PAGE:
Sunday, January 2, 2011

Removable Collars and Misplaced Nostalgia

On a trip to Dublin Ireland, I wandered into TM Lewin for a few shirts and possibly a tie or two.  As I dug and poked about the store, I came across these two shirts in my exact size.

Removable collars?  Each shirt came with their own matching one, but the salesman also helped me to a few plain white collars in different shapes at very low prices.  They thankfully had the collar studs on hand, and I left the store anxious to try on the new shirts.

The assembly and attachments are as easy as they seem, with a post to anchor it astern, and a long post to join four layers of fabric at your throat-front.

The white collars looked great as well, and attached with the same ease.

Back in Boston, I was strolling along one of the city's architecturally particular streets where I saw a "CLOSING by Month's End" sign at a favorite antiques dealer.  In the back of the shop I found a pig-leather case sitting quietly on the top of a dresser, and I thankfully went in for a closer look.

A single snap to close it, and a buckled loop on the back.

A collar case... and full of old collars... still stiffened, and yellowed with age, wadded with an equally ancient tissue paper.

The printing on the insides of the collars are quite charming: "Brooks Brothers", "Prom", and a few names of long-extinct clothiers.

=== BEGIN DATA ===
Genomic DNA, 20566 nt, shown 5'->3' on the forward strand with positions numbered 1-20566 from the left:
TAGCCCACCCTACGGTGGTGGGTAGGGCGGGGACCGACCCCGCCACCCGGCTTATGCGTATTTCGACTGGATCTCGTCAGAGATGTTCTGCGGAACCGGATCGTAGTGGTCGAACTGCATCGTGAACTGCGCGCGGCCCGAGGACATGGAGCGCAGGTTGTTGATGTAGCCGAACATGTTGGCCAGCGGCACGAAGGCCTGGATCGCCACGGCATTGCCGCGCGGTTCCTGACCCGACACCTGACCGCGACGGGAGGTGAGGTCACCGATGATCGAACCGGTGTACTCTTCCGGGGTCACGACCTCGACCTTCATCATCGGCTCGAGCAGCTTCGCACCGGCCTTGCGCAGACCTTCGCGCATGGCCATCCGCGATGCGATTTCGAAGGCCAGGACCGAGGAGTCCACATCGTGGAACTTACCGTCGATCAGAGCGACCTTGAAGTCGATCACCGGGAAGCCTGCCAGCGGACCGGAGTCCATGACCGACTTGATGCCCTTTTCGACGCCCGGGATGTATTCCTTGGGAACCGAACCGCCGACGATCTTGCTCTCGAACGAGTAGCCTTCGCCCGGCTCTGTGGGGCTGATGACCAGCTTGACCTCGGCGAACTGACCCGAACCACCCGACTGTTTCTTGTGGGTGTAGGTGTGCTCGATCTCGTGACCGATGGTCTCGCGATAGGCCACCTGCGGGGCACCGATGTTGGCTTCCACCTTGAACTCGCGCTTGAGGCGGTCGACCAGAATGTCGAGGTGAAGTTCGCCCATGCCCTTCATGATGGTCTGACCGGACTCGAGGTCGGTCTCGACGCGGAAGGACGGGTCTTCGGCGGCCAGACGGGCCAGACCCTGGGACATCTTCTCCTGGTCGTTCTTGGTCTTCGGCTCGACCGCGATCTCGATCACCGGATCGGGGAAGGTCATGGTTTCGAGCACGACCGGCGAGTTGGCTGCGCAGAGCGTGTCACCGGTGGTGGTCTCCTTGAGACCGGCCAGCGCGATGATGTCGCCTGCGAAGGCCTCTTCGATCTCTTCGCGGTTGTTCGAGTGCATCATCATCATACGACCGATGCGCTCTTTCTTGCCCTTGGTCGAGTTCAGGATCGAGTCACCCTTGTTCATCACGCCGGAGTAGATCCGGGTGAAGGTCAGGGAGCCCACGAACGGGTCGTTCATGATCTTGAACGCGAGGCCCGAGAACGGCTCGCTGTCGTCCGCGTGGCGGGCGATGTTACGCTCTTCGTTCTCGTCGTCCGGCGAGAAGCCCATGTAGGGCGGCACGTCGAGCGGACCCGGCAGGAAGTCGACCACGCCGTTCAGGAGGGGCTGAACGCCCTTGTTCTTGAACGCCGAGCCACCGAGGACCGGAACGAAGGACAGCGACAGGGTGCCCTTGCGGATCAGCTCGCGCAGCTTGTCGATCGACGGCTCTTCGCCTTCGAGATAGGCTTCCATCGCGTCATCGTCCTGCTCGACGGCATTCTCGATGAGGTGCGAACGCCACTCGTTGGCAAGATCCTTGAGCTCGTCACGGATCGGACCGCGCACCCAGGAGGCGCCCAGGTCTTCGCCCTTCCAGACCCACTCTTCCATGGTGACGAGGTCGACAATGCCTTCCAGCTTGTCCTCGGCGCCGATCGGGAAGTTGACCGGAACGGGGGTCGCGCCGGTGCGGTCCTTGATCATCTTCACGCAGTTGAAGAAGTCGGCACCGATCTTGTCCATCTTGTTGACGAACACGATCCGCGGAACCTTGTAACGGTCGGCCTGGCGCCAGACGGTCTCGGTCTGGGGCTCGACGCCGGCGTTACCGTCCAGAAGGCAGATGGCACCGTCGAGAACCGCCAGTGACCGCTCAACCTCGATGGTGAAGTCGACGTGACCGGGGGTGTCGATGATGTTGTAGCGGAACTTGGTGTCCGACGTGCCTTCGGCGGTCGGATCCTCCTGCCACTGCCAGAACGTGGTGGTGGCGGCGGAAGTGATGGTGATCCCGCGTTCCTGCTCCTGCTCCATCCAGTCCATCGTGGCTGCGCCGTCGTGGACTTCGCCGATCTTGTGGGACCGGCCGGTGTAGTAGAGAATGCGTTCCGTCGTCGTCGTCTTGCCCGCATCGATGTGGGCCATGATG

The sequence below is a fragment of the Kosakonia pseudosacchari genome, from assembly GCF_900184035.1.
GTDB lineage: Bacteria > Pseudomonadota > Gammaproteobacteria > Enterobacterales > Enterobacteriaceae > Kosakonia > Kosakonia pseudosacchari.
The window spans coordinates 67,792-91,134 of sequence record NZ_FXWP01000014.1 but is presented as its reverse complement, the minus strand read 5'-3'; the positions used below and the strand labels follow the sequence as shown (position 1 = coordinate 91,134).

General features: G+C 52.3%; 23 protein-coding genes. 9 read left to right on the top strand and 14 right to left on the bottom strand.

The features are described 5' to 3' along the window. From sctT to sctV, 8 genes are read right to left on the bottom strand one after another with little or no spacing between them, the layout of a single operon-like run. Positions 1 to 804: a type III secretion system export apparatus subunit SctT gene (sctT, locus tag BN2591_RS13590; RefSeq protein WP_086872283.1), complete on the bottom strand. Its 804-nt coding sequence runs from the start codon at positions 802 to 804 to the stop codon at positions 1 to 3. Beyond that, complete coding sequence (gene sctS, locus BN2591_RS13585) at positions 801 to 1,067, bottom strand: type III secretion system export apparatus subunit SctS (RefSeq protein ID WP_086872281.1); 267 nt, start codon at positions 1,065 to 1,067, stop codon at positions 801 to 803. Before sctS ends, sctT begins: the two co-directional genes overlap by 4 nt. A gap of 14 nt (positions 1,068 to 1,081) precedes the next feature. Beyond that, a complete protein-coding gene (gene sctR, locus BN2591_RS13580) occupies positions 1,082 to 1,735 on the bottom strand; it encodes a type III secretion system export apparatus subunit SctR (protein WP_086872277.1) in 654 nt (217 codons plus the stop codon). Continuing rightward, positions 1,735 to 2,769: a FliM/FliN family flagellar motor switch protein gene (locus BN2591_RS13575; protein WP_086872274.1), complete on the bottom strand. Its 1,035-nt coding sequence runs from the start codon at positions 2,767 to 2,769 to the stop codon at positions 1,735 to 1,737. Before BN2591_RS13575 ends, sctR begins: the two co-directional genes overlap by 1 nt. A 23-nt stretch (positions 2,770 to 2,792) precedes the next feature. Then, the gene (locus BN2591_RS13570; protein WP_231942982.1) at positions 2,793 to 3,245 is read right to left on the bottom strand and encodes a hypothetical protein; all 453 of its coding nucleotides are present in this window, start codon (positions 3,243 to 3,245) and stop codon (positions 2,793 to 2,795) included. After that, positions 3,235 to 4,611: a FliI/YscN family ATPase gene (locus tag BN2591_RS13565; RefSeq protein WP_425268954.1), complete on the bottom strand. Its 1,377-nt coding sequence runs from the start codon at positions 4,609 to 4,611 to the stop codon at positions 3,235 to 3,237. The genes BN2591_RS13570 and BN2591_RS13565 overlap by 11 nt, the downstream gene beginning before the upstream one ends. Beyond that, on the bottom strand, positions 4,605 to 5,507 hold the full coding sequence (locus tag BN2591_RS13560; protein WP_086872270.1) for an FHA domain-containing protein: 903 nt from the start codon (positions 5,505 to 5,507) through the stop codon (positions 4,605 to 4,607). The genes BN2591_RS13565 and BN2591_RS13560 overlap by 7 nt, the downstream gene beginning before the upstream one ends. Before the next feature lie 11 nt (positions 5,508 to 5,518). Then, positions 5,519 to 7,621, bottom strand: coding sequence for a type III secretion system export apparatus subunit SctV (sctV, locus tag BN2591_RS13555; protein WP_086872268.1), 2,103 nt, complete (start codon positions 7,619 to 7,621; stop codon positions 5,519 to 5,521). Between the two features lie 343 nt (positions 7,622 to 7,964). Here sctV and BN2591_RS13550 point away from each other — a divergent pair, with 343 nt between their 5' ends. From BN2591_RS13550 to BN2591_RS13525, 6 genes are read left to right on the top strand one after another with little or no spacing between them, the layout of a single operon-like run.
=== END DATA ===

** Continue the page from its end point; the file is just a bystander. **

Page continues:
The collars were in several shapes, and in varying degrees of discolor, though all were still as sturdy as wooden planks.

A sleeve for the studs had a short-post already in it and of a predictably pleasant patina.

I added my bow and stern posts to the sleeves, and they seemed right at home.

I rolled my collars together and tried them out... success.

Awfully charming, needlessly nostalgic, and archaically specific.  It got me thinking about things of this sort, and some of the misplaced nostalgia that is easy to conjure. 

When I bought the removable collared shirts, I was really into the idea of so "retro" a shirt concept.  It seemed so formal and quaint at the same time, but then the reality of their use kicked in.  They are FAR less comfortable that sewn collars, and like a bow tie, loosening them cannot be accomplished with any sort of elegance... they are on or off.  This effectively rules out summer use.  The tie hides the hardware, and even with a contrasting collar color (white), they still only look like nice shirts, as the novelty-portion is hidden away.  The truth is that they are not particularly comfortable, must be worn in full form with tie in position, and require the keeping track of additional pieces of hardware.  It was easy to be nostalgic (almost smug) about how kooky and cool the shirts were, but it would be misplaced.  Laundry machines have made these approaches and efficiencies irrelevant, and these shirts are the antique cars of the shirt world... they'll still do the trick stylishly, but not comfortably.

Similar to suggestions that men should wear hats whenever they venture out, or the modern use of a cane for "style" (unjustified by a physical limitation), clothing minded young men can get too caught up in the nostalgia that seems to originate from watching too many old movies. Like monocles and spats, somethings are better left to costume. 

1 comment:

  1. Cut my neck to shreds in college and high school (I wore my dad's...) I might commission one to wear with white tie, but when do we have that option these days?


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